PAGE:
After my last two word-rant posts were soundly (and correctly) corrected by astute and intrepid members of The Readership (to whom I am honestly grateful) I began to take stock of my linguistic snobbery and have decided that it’s just safer to stop pointing out other people’s errors because I invariably make my own in the process of pointing out the others. This has happened in private, too–I recently noted a consistent error to a blogging friend of mine and in the email in which I did this, I made two or three ridiculous and glaring typos.

I don’t think there were any hard feelings, this person being quite gracious, and I certainly would prefer to have my errors pointed out so I don’t make them again, but I have to say I’m pretty sure Jesus wasn’t kidding when He said not to judge or we’d be judged in the same way as we judged. I’ve found this to be true in other judgey areas of my life. I must have thought there was some sort of pass for grammar snarks. Oh well.

Anyway, under the influence of this new resolution, it occurred to me that I could still, in public, make fun of my own word usage. With that in mind, I show you a copy of the kind of weekly update nonsense I send to the poor unsuspecting (well–they probably have a pretty good idea of what they’re in for at this point) teenagers of Now Church’s Youth Group. As of, like, September, I call these updates YoothNooz. Because bad spelling is acceptable if it’s intentional and especially if I’m the one committing it, of course. (If I could figure out how to make an umlaut on my computer, I’d probably call it YuthNuz, with umlauts over the u‘s.) That’s bad enough. But wait. It gets worse:

So . . . the Renaissance Faire was rainy. And closed early. But we were enthusiastic, so whatever. Here’s a picture.
photo by random Ren Faire lady 2012

The few, the proud

This week is the CROP WALK! Don’t forget to raise some money and then come out and walk, to support people who can’t get 3 regular meals a day.
The week after that is the Bake Sale! That timing seems a little weird. Still, we need to raise money for our mission trips, too. Please come on out that Sunday after both services (9-10 and 11-12), and help sell baked goods. It would also be cool if you brought some to sell. The Bake Sale is all we are doing for youth group that week; however, if anyone feels like grabbing lunch together at Panera afterwards, I’m in.
I’ve attached a new and improved version of the schedule for the year. There is only one day left that we need to think of an activity for: January 13th. Send me your best ideas. The winner gets custody of our new group mascot, a little bear named Dale. He’s green. You say you haven’t met him yet? You should probably come to youth group. ‘Cause you know …yoothnooz, you lose! 😀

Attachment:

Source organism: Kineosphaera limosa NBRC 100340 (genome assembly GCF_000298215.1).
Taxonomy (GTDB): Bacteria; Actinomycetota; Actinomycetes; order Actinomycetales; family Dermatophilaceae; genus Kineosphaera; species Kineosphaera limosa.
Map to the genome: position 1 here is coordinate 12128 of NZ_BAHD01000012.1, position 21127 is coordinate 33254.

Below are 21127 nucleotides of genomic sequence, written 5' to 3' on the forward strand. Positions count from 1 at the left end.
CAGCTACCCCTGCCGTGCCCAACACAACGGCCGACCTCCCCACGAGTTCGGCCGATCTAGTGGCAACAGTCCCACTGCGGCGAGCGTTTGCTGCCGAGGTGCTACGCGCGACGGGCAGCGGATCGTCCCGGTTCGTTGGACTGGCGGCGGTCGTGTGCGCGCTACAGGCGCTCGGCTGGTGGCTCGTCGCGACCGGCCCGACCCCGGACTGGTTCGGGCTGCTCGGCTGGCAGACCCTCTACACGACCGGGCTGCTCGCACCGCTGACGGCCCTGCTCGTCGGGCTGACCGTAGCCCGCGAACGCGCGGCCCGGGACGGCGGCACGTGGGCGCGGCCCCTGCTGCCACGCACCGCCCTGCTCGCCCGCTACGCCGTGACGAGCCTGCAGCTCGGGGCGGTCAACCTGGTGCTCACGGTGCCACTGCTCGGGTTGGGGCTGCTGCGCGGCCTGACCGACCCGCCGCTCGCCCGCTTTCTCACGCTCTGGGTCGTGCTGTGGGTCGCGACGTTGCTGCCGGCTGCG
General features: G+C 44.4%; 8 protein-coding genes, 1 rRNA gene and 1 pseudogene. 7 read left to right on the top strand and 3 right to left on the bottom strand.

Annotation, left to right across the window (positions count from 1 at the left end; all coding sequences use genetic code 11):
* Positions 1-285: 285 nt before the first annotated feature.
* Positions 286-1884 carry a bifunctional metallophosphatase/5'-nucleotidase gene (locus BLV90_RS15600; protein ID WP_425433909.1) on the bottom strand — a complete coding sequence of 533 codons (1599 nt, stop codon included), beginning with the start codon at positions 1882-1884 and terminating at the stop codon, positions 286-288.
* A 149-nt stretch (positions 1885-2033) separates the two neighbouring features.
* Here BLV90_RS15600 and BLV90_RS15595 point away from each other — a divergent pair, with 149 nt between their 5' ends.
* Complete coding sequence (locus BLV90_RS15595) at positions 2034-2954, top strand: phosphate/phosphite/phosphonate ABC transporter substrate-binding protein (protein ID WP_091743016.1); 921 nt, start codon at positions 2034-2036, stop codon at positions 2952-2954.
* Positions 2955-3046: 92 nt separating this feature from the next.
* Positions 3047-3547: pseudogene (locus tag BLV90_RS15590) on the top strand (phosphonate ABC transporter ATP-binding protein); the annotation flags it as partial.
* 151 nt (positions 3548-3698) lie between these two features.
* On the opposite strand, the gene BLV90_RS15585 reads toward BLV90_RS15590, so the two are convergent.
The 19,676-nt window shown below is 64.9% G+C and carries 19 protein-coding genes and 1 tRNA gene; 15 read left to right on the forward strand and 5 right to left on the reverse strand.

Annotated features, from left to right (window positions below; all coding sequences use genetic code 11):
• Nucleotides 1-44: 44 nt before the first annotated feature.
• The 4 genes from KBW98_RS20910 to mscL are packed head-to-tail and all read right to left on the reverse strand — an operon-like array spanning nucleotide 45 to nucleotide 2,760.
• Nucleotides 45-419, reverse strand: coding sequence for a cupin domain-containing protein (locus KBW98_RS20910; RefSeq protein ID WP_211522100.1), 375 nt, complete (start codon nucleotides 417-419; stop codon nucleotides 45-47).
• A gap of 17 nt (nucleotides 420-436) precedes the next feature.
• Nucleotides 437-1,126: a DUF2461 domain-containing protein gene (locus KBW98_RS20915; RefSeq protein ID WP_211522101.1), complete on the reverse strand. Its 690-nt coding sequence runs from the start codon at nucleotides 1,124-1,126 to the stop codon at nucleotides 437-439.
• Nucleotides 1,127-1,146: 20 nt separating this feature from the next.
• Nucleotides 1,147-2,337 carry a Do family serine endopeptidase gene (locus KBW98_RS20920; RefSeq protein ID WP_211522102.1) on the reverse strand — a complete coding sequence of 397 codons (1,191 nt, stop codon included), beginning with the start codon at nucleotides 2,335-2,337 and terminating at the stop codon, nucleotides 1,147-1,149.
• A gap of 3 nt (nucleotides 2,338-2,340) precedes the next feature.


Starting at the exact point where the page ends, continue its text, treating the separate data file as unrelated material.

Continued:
Seriously. Would you send your child to a Youth Group with someone like that in charge? It’s painful. Yet I consider myself hilarious. Which probably makes it worse–such self-deception! And I was so proud when this happened: At the above mentioned Renaissance Faire (about which you will be hearing more in another post, probably), the Sidekick and I were looking at some birds of prey and she said something apparently true, because I responded, with something of a mumble, “For real.” She looked at me sideways and said, “Don’t you mean feather real?” This poor girl has been attending Youth Group under my leadership for four and a half years. I guess she really doesn’t have a chance.
It’s always nice to know one is making a difference.

9 thoughts on “YoothNooz

  1. Wait. As I know you can be as language-picky as I am, I wonder. The German use of the umlaut (ü; ALT+0252) makes the U sounds NOT as oo, but as a sound you lack in English (to the great frustration of my fiancee, who spent months practicing her future last name, the lacking sound exists in Dutch too). Does ü substitute a oo in English?

    To see my point, try putting this: “überhaupt. uber” into google translate, which features a very decent voice program, so you can hear the difference.

  2. 🙂 I am actually smiling, and can I just say correctional humility is a wonderful companion. I am not sure what that means except knowing you a bit the snarkyness doesn’t seem quite so snarky. Now for those who don’t know you… well I would just advise them to stick around long enough till they do 😀

  3. Hmm maybe snarkiness, I can’t help thinking of Katniss during this response… not sure why? maybe she would say it with snarkness… I think I need coffee

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